Can Tech Workers Solve Advisors’ Talent Troubles?
Wealth managers who think that tech workers fired from big firms such as Microsoft and Google might be a potential pool of talent must be careful to make sure that they will be a good fit.
In the wake of a wave of layoffs from Microsoft, Google parent company Alphabet and other tech firms, should wealth and asset managers facing a talent shortage consider these newly laid-off tech workers as a potential pool of new hires?
"Absolutely," says Kathy Freeman, who heads an eponymous executive search firm for financial services.
“We don’t want to lose this moment,” said Freeman, a 30-year industry veteran who has just released her firm’s annual Talent Trends Report. “This is an opportunity for wealth managers to address their staffing needs. They can celebrate the stability of their industry, in contrast to the volatility of tech, and it could be a very attractive proposition.”
Selectivity will be critical, Freeman stressed.
Many of the laid-off tech workers will be gig workers who worked remotely, Freeman said. “They’re coming from a different kind of cultural organization. Wealth managers need to be selectively looking for bright, motivated people and screen out for cultural alignment.”
While Grant Rawdin, president of Wescott Financial Advisory Group in Philadelphia agreed that the market for quality talent is tight, he isn’t sure whether laid-off tech workers are a viable option.
“The problem is that those people are likely to be younger, part of tech’s ‘last in, first out’ HR practice,” Rawdin said. “We’ve always looked at career changers, but found that maturity sells. We’ve had success hiring people with life experiences that clients can relate to.”
Freeman’s latest talent trends report reaffirms a longstanding industry dilemma: “firms can’t find the necessary talent to grow their companies.”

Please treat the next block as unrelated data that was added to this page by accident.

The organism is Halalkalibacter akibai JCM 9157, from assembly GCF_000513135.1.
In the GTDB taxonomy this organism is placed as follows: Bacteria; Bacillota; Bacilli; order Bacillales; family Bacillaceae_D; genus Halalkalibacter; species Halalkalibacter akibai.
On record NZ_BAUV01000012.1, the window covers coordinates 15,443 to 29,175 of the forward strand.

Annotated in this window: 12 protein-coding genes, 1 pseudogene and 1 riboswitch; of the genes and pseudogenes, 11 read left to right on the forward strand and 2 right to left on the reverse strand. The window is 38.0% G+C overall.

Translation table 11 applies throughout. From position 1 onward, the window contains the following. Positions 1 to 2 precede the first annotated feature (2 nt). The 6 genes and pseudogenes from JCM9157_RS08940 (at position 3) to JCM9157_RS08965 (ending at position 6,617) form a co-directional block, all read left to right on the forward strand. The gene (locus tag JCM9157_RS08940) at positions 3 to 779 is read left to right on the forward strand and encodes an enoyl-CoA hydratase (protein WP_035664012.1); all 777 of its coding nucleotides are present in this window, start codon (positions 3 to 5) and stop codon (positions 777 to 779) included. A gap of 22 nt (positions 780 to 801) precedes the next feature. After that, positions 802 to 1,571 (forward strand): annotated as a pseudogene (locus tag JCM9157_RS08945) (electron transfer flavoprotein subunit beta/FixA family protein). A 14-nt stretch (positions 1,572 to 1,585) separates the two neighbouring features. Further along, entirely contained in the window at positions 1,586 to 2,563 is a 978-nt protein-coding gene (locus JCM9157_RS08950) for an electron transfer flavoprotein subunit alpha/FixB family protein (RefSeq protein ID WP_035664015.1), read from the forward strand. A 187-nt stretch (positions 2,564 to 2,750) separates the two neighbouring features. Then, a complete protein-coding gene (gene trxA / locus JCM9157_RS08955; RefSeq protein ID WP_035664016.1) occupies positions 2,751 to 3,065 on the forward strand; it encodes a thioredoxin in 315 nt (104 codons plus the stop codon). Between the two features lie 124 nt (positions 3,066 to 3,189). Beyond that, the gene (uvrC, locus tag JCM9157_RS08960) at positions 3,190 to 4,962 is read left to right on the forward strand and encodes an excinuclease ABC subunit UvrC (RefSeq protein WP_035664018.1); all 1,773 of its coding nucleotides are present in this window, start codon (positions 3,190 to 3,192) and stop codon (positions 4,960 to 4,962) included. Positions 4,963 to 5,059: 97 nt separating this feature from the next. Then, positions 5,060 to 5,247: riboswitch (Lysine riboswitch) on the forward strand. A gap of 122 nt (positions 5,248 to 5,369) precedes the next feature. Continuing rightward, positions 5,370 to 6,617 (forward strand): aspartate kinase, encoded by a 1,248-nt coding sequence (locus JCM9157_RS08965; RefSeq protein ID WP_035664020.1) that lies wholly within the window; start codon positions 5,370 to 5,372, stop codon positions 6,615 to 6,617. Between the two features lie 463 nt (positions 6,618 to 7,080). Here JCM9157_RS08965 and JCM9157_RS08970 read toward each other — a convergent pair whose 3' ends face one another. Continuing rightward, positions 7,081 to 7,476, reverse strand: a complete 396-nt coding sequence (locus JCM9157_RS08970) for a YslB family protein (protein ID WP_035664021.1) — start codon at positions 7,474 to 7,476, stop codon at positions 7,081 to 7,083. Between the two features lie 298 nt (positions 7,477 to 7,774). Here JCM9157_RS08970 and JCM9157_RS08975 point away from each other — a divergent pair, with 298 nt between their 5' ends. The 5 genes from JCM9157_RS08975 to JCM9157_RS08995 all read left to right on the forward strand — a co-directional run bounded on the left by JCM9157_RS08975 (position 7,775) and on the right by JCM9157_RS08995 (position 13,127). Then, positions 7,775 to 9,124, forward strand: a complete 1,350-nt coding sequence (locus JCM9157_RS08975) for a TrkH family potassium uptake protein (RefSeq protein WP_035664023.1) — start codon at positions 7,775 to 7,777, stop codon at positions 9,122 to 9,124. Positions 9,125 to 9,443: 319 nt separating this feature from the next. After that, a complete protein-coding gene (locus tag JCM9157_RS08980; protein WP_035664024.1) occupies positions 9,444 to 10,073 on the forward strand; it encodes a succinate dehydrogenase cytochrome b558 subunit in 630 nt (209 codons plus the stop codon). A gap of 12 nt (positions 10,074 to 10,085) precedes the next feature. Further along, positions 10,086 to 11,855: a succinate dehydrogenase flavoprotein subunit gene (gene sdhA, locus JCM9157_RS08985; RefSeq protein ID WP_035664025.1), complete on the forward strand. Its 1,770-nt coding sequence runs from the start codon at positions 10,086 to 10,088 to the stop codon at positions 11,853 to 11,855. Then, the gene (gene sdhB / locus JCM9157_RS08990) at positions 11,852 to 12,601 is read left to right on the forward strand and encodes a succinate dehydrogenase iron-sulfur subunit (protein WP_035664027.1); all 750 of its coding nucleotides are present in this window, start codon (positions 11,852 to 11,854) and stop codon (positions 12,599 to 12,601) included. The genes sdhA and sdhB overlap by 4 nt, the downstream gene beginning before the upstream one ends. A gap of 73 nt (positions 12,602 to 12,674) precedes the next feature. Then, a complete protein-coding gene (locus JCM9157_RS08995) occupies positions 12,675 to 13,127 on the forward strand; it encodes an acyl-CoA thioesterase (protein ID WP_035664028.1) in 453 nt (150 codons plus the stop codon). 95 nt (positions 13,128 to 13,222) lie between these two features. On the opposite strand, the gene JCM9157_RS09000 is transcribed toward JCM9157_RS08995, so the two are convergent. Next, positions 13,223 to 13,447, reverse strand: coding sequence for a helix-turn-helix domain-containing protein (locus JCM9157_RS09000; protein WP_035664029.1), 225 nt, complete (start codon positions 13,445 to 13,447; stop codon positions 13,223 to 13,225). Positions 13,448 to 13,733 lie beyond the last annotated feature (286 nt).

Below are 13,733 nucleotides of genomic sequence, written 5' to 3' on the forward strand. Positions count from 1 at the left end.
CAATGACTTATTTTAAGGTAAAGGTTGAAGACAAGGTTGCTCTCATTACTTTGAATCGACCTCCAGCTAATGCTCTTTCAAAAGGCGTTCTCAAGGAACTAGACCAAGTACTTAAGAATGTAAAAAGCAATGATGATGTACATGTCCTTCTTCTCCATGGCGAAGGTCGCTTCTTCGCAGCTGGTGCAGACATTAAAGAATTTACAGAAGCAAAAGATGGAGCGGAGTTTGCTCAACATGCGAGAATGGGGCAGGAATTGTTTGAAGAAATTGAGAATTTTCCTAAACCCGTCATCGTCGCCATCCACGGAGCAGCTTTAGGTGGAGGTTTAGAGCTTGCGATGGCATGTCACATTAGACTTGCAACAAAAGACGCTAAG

Half of the senior executives surveyed said they can’t find the right talent in their budget, 41 per cent said they couldn’t find the right experience and 40 per cent reported not being able to find the right cultural fit.
Making the case
What’s the solution to attracting more talent?
Two-thirds of executives surveyed cited more flexible work arrangements and one-third cited enhancing compensation and bolstering training development and mentorship programs.
Financial service executives need to step up and offer younger job seekers a more inspirational vision, according to Freeman.
“They need to do a better job explaining that this is a mission-driven business and not just a paycheck,” Freeman said. “The younger generation is very altruistic and wealth management firms should focus on how what they do makes a difference in people’s lives.”
Similarly, a recent Family Wealth Report opinion piece urged executives to be more imaginative to attract a new talent pool.
Letting job seekers know that the business involves working with creative people, solving problems, putting money to work effectively, philanthropy, travel and exposure to art, politics and culture should surely be, the author maintained, “as engrossing a career as one could have.”
Paradoxically, a hybrid office model is one of the biggest workplace enticements for young people but is also problematic for executives.
Ninety per cent of executives surveyed said their firms have adopted a hybrid office model. But half of the leaders said the out-of-the-office work environment has held back the development of NextGen talent and 43 per cent believe that hybrid work is negative for corporate culture and collaboration.
“There is a disconnect,” Freeman said. “Young people don’t want to come in. But if you’re not in the office, you can’t listen and learn from others, especially mentors.”